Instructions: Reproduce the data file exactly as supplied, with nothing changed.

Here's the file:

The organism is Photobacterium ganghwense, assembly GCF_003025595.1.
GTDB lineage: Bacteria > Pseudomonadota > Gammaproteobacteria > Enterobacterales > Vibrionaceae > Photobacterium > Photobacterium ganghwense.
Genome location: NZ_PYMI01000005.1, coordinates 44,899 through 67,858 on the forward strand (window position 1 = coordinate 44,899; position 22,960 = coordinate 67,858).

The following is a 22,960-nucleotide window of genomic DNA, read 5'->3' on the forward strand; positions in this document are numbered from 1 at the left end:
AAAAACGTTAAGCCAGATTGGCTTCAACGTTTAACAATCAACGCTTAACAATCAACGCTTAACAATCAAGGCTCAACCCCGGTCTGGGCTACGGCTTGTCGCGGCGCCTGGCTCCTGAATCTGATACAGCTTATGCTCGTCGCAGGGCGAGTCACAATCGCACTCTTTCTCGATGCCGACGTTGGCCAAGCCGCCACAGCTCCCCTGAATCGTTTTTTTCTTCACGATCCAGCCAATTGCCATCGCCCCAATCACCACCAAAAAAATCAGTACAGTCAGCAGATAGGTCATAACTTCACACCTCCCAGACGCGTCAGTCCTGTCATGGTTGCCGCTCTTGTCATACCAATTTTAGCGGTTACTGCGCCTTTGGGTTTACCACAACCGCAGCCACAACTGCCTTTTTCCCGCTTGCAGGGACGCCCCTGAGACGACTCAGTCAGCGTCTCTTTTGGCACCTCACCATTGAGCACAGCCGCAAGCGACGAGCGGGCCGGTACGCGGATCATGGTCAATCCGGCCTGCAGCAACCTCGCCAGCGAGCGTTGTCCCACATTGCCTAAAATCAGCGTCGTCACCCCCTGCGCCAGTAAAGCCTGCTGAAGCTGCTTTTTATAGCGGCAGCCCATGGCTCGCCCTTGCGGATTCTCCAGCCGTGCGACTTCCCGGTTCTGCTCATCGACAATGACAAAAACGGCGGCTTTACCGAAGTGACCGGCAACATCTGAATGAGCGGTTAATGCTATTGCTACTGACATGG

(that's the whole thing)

The organism is Photobacterium ganghwense, assembly GCF_003025595.1.
GTDB lineage: Bacteria > Pseudomonadota > Gammaproteobacteria > Enterobacterales > Vibrionaceae > Photobacterium > Photobacterium ganghwense.
Genome location: NZ_PYMI01000005.1, coordinates 44,899 through 67,858 on the forward strand (window position 1 = coordinate 44,899; position 22,960 = coordinate 67,858).

The following is a 22,960-nucleotide window of genomic DNA, read 5'->3' on the forward strand; positions in this document are numbered from 1 at the left end:
AAAAACGTTAAGCCAGATTGGCTTCAACGTTTAACAATCAACGCTTAACAATCAACGCTTAACAATCAAGGCTCAACCCCGGTCTGGGCTACGGCTTGTCGCGGCGCCTGGCTCCTGAATCTGATACAGCTTATGCTCGTCGCAGGGCGAGTCACAATCGCACTCTTTCTCGATGCCGACGTTGGCCAAGCCGCCACAGCTCCCCTGAATCGTTTTTTTCTTCACGATCCAGCCAATTGCCATCGCCCCAATCACCACCAAAAAAATCAGTACAGTCAGCAGATAGGTCATAACTTCACACCTCCCAGACGCGTCAGTCCTGTCATGGTTGCCGCTCTTGTCATACCAATTTTAGCGGTTACTGCGCCTTTGGGTTTACCACAACCGCAGCCACAACTGCCTTTTTCCCGCTTGCAGGGACGCCCCTGAGACGACTCAGTCAGCGTCTCTTTTGGCACCTCACCATTGAGCACAGCCGCAAGCGACGAGCGGGCCGGTACGCGGATCATGGTCAATCCGGCCTGCAGCAACCTCGCCAGCGAGCGTTGTCCCACATTGCCTAAAATCAGCGTCGTCACCCCCTGCGCCAGTAAAGCCTGCTGAAGCTGCTTTTTATAGCGGCAGCCCATGGCTCGCCCTTGCGGATTCTCCAGCCGTGCGACTTCCCGGTTCTGCTCATCGACAATGACAAAAACGGCGGCTTTACCGAAGTGACCGGCAACATCTGAATGAGCGGTTAATGCTATTGCTACTGACATGG